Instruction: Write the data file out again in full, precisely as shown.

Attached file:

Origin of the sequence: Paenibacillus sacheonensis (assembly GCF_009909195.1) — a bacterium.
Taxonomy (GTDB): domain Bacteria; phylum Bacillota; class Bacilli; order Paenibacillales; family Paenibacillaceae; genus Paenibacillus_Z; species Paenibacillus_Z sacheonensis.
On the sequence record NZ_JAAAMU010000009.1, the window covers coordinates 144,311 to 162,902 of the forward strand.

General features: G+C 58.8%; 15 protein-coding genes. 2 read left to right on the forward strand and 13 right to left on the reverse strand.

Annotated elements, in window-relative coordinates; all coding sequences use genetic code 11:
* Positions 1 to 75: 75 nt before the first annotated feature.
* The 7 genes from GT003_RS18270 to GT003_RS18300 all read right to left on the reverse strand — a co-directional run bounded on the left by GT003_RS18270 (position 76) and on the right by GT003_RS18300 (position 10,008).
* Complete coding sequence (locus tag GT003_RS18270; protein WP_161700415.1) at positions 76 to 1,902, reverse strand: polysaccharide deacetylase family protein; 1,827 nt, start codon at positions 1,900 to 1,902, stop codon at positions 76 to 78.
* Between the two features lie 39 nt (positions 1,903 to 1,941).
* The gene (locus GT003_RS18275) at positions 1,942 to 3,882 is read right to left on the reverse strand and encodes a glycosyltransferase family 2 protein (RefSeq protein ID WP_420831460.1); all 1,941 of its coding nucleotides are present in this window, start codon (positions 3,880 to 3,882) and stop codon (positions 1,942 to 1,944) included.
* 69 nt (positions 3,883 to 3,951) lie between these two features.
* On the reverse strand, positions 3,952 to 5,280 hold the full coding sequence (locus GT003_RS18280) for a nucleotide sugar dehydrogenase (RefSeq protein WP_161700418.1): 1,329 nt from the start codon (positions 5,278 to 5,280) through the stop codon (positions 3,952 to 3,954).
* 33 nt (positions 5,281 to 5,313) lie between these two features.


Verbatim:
Origin of the sequence: Paenibacillus sacheonensis (assembly GCF_009909195.1) — a bacterium.
Taxonomy (GTDB): domain Bacteria; phylum Bacillota; class Bacilli; order Paenibacillales; family Paenibacillaceae; genus Paenibacillus_Z; species Paenibacillus_Z sacheonensis.
On the sequence record NZ_JAAAMU010000009.1, the window covers coordinates 144,311 to 162,902 of the forward strand.

General features: G+C 58.8%; 15 protein-coding genes. 2 read left to right on the forward strand and 13 right to left on the reverse strand.

Annotated elements, in window-relative coordinates; all coding sequences use genetic code 11:
* Positions 1 to 75: 75 nt before the first annotated feature.
* The 7 genes from GT003_RS18270 to GT003_RS18300 all read right to left on the reverse strand — a co-directional run bounded on the left by GT003_RS18270 (position 76) and on the right by GT003_RS18300 (position 10,008).
* Complete coding sequence (locus tag GT003_RS18270; protein WP_161700415.1) at positions 76 to 1,902, reverse strand: polysaccharide deacetylase family protein; 1,827 nt, start codon at positions 1,900 to 1,902, stop codon at positions 76 to 78.
* Between the two features lie 39 nt (positions 1,903 to 1,941).
* The gene (locus GT003_RS18275) at positions 1,942 to 3,882 is read right to left on the reverse strand and encodes a glycosyltransferase family 2 protein (RefSeq protein ID WP_420831460.1); all 1,941 of its coding nucleotides are present in this window, start codon (positions 3,880 to 3,882) and stop codon (positions 1,942 to 1,944) included.
* 69 nt (positions 3,883 to 3,951) lie between these two features.
* On the reverse strand, positions 3,952 to 5,280 hold the full coding sequence (locus GT003_RS18280) for a nucleotide sugar dehydrogenase (RefSeq protein WP_161700418.1): 1,329 nt from the start codon (positions 5,278 to 5,280) through the stop codon (positions 3,952 to 3,954).
* 33 nt (positions 5,281 to 5,313) lie between these two features.